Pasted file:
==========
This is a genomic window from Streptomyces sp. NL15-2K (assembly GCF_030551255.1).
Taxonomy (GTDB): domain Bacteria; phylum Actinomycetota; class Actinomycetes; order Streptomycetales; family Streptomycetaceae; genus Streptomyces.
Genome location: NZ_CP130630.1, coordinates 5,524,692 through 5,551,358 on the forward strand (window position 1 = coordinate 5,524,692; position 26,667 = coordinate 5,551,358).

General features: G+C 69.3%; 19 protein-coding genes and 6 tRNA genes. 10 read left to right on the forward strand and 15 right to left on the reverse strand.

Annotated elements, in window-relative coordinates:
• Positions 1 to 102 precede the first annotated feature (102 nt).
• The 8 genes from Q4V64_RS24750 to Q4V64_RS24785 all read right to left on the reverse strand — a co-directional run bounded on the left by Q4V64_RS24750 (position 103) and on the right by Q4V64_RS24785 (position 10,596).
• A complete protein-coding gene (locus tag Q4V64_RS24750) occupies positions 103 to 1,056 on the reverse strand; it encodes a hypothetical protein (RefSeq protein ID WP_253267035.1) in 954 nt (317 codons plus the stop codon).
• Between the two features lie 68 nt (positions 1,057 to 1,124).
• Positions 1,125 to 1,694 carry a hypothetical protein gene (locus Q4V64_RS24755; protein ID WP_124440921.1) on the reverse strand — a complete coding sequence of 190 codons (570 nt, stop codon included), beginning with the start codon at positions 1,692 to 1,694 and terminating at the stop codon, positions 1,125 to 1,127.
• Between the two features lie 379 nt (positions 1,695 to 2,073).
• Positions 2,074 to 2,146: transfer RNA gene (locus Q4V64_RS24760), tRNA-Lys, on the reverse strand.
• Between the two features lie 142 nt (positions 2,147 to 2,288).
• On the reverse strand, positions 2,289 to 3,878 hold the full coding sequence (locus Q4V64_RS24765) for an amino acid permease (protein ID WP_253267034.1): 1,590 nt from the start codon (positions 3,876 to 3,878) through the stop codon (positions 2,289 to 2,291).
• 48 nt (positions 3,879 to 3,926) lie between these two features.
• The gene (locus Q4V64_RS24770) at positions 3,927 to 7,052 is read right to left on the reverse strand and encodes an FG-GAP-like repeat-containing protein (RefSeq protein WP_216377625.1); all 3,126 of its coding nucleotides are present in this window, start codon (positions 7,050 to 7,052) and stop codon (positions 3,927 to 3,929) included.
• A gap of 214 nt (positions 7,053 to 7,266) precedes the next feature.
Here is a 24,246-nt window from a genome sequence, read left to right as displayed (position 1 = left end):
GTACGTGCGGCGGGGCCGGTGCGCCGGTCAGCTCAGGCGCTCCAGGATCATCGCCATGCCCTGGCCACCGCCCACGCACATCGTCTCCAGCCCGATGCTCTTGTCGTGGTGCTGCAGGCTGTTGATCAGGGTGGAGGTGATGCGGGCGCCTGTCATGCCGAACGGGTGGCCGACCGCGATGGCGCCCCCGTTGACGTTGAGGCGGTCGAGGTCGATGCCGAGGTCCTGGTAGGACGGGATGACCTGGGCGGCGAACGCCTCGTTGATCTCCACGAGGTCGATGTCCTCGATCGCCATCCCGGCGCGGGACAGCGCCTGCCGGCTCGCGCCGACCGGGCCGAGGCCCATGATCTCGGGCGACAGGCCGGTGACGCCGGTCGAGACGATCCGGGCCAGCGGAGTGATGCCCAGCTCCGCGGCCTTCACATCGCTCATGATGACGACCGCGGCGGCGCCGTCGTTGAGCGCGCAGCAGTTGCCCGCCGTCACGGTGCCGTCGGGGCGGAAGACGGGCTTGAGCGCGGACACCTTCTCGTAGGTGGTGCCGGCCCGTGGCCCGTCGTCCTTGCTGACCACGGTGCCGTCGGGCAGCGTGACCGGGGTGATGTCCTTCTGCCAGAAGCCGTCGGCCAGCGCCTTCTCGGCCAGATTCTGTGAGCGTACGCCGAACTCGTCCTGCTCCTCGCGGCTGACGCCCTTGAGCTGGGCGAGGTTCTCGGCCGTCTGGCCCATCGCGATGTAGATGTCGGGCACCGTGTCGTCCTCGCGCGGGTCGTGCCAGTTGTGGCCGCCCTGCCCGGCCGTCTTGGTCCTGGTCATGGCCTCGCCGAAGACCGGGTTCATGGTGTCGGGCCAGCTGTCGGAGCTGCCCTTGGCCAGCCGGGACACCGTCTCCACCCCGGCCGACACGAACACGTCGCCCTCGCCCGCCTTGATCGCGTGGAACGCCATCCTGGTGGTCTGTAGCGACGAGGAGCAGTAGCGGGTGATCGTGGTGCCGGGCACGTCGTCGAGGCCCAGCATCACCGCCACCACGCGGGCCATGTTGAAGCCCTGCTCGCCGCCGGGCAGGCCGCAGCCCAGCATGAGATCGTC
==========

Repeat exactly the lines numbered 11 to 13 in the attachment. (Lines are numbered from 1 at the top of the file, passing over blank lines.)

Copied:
• Between the two features lie 379 nt (positions 1,695 to 2,073).
• Positions 2,074 to 2,146: transfer RNA gene (locus Q4V64_RS24760), tRNA-Lys, on the reverse strand.
• Between the two features lie 142 nt (positions 2,147 to 2,288).